"I’d say more than a half now are listening to their guitars through in-ear monitors. That seems like a bit of a sin to me. I still don’t do that. I prefer to just use some foam earplugs to take the edge off the sound, but I like the localised sound of your guitar coming out of an amp behind you."
Gus G (Guitarist, Ozzy Osbourne, Firewind and solo): "It is the source of my tone, my church. That’s why I call it ‘the church of distortion’. I personally have an issue - I like to play LOUD on stage. While I’ve played with guys that are louder than me, I do like the headroom from a real cabinet, the way it sounds.
"I never rely on monitors - I barely use them on stage. So, it’s important for me to have my amps. When I play with Ozzy, I use the four bottom cabs at the same time. It covers a massive stage space; it’s my wall of sound. On huge arena and stadium stages, you take a step to the left or right, and the sound is different, so I need to have that frontline covered."
Something in the air
Julian Ward (Yamaha): "This is a complicated question, but yes. The idea of ‘pushing air’ is really important - and it depends on who’s getting the air pushed at them.
"If you’re in the audience at an arena show or a festival and you’re getting 250,000 watts of a great modelled guitar tone DI’d into the PA and thrown at you through a couple of hundred drivers, you won’t notice - or care - if it’s from EL34s and 12-inch speakers or silicone chips and a DI box. But it might feel different to the guitarist on-stage, which might change the performance - which you would notice.
"However, if the guitarist is banned from having their amp on stage and the whole band use in-ear monitors, provided the tone is good it won’t make any difference to them, either. But if the guitarist - or audience - can hear, or is dependent on their backline for monitoring, then it’s important that they get that sense of power and interaction, as it’s a big part of what will drive their playing and that makes a big difference to everyone.
"The interesting point here is that there isn’t actually a whole lot of difference between the tone of tube and digital preamps. Rather, it’s the power section that generates that feeling of pushing air that players want.
"The question, then, is whether we can get a solid-state power amp to really work and feel like a tube amp - and the short answer is yes. It’s not quite there yet, but it’s probably closer than you’d think."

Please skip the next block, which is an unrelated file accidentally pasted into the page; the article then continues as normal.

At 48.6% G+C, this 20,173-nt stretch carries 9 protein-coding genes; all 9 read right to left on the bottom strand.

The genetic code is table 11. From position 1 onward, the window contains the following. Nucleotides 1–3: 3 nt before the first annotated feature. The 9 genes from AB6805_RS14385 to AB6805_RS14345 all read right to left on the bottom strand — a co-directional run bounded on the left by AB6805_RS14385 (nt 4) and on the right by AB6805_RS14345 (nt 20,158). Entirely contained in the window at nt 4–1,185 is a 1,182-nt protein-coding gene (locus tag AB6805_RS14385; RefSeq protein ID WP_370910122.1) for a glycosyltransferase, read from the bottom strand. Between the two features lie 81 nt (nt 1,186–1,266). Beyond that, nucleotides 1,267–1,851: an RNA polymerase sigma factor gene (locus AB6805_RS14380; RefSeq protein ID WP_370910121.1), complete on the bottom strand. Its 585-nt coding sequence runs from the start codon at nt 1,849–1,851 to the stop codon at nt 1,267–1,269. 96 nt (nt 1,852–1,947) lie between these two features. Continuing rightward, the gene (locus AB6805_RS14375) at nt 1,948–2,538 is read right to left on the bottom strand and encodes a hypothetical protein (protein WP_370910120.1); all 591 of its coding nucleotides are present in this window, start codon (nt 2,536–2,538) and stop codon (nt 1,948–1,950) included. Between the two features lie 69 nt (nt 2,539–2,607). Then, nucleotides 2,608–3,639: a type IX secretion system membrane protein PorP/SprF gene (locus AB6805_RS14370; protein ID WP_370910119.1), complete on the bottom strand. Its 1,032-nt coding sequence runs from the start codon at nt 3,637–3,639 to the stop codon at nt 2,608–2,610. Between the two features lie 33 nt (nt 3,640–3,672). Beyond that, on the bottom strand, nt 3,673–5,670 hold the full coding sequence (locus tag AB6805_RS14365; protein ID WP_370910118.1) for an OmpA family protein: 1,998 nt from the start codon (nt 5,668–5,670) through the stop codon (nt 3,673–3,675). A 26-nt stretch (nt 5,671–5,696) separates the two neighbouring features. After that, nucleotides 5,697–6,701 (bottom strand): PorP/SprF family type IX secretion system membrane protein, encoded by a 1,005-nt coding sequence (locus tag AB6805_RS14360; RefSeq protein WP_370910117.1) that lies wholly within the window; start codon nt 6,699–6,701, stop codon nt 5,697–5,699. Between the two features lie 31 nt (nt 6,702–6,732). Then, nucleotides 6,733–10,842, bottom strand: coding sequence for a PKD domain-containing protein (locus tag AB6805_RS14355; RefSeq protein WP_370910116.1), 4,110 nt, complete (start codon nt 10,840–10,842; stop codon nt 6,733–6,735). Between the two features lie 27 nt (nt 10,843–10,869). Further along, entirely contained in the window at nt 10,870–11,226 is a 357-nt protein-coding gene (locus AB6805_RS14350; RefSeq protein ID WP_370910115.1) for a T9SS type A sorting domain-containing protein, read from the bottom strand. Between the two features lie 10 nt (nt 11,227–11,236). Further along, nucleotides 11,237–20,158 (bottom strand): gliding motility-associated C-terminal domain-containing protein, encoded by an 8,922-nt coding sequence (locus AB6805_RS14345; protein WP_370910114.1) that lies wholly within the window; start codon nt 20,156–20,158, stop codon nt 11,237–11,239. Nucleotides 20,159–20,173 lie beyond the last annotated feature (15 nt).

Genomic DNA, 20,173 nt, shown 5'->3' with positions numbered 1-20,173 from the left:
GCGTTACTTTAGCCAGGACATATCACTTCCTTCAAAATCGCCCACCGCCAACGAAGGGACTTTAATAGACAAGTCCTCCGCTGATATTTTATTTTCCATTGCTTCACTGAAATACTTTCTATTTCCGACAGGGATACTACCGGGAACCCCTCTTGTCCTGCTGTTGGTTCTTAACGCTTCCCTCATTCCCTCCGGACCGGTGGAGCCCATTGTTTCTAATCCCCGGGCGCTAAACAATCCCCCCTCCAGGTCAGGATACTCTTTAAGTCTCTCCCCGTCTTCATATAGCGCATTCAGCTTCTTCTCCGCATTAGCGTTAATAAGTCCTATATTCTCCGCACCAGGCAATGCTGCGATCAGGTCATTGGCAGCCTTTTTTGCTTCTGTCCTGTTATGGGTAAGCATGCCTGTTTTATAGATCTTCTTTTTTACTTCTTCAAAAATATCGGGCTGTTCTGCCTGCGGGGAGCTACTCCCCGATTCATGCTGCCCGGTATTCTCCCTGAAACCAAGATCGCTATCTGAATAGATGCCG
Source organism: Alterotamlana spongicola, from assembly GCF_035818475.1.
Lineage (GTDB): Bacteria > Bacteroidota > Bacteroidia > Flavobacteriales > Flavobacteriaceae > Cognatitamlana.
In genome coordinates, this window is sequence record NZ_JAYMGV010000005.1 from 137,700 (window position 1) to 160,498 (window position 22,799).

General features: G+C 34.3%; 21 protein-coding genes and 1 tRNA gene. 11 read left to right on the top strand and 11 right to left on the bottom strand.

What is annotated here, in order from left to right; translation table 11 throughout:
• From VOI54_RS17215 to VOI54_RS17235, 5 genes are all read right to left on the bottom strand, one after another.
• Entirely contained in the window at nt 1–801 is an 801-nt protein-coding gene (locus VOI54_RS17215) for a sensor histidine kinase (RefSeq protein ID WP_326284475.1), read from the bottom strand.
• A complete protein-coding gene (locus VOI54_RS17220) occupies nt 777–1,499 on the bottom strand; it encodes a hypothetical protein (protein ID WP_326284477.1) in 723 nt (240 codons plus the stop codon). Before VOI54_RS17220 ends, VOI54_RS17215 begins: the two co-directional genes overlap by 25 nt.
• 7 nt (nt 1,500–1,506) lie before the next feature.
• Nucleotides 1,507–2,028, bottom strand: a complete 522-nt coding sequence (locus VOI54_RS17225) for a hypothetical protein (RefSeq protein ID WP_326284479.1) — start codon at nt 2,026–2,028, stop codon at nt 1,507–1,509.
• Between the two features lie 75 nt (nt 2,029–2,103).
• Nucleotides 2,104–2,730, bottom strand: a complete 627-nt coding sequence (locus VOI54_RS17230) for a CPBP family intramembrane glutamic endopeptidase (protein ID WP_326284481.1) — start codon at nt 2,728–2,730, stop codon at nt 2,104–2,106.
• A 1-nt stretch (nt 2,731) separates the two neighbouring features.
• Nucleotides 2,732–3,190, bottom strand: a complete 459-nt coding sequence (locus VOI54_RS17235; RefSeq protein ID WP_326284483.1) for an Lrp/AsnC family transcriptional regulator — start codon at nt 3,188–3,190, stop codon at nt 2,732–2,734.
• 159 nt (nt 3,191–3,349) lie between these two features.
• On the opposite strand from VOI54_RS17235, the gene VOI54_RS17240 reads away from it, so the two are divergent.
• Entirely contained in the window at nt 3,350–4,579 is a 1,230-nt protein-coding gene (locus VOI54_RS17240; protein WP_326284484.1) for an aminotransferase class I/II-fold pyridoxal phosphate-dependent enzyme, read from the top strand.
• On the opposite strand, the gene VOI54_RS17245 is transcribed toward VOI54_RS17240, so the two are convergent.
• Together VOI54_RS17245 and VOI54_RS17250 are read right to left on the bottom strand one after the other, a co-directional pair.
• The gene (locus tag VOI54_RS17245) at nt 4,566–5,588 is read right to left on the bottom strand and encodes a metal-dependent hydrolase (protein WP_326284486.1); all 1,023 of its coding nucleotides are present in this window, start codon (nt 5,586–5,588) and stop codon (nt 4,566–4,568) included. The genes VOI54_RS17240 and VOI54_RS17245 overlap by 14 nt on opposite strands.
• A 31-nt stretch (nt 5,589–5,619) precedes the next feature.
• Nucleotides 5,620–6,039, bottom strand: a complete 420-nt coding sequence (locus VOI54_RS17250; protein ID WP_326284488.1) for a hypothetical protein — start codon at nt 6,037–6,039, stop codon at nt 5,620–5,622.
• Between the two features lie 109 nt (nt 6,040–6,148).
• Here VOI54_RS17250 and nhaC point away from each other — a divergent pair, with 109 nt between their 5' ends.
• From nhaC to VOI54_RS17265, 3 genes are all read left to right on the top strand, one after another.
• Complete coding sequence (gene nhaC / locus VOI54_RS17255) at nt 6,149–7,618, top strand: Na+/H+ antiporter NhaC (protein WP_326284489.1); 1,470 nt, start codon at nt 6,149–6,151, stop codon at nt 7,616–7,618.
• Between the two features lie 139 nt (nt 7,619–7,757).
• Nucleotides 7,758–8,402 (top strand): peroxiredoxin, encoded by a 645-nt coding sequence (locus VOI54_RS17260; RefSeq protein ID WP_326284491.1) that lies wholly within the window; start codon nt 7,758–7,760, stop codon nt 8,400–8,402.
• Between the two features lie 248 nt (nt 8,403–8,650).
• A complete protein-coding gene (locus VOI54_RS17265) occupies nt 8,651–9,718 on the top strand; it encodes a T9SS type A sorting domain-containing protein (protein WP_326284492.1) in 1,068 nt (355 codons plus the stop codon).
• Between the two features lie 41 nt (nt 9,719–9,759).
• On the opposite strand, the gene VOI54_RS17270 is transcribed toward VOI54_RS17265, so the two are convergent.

Matt Picone (Fractal Audio): "I’m glad you put that in air quotes, because we all know pressure waves don’t actually blow like wind from a fan, but sound energy interacts with the guitar and performer and can be a very important component of a performance. I’d even say it’s intrinsic to many players, and even whole genres.
"The use of digital modelling amps has nothing to do with this, however. In the case of the Axe-Fx, you can send front-of-house a direct line with speaker simulation while simultaneously feeding a signal without cab sims to a real guitar speaker on stage.
"Perhaps another question to ask is, why are some players able to make the switch from a performance with this kind of ‘stage level’ to one without? Here, it all depends on the need of the player to interact with that zone of sound energy, and in many modern styles, I believe that this has become less important, especially with the advent of high-quality in-ear monitoring.
"Also, it is true that stage monitors and a house PA do also interact with the guitar, etc. I can think of cases where this question was marginalised a long time ago, with large stages where performers move around well away from their amp and its energised zone - or lack thereof, as in the ‘unloaded stack’ scenario! The question of an intimate interactive relationship between guitarist and amp is ultimately not related to the choice of digital or analogue equipment."
Mike Cahill (Marketing and new product, Marshall): "There are guitarists who like the safety and convenience of technology, of being able to bring their whole amplifier collection to the stage, being able to recall their preset sounds with the push of a button.
"And there are those who like the wind at their back, the voodoo of valves and stompboxes; the corporeal experience - the playing sensitivity and unpredictability of a loud, live performance."
So, where now? We have players using modelling and tube technology, and for various purposes, too. Here’s our panel’s hopes and predictions for the future...
Misha Mansoor: "In my opinion, the biggest mistake people are making is treating this industry like there isn’t enough space for both. I am proof that there is. I absolutely would be lost without my Axe-Fx, and yet I still have a lot of amps and more pedals than I can count.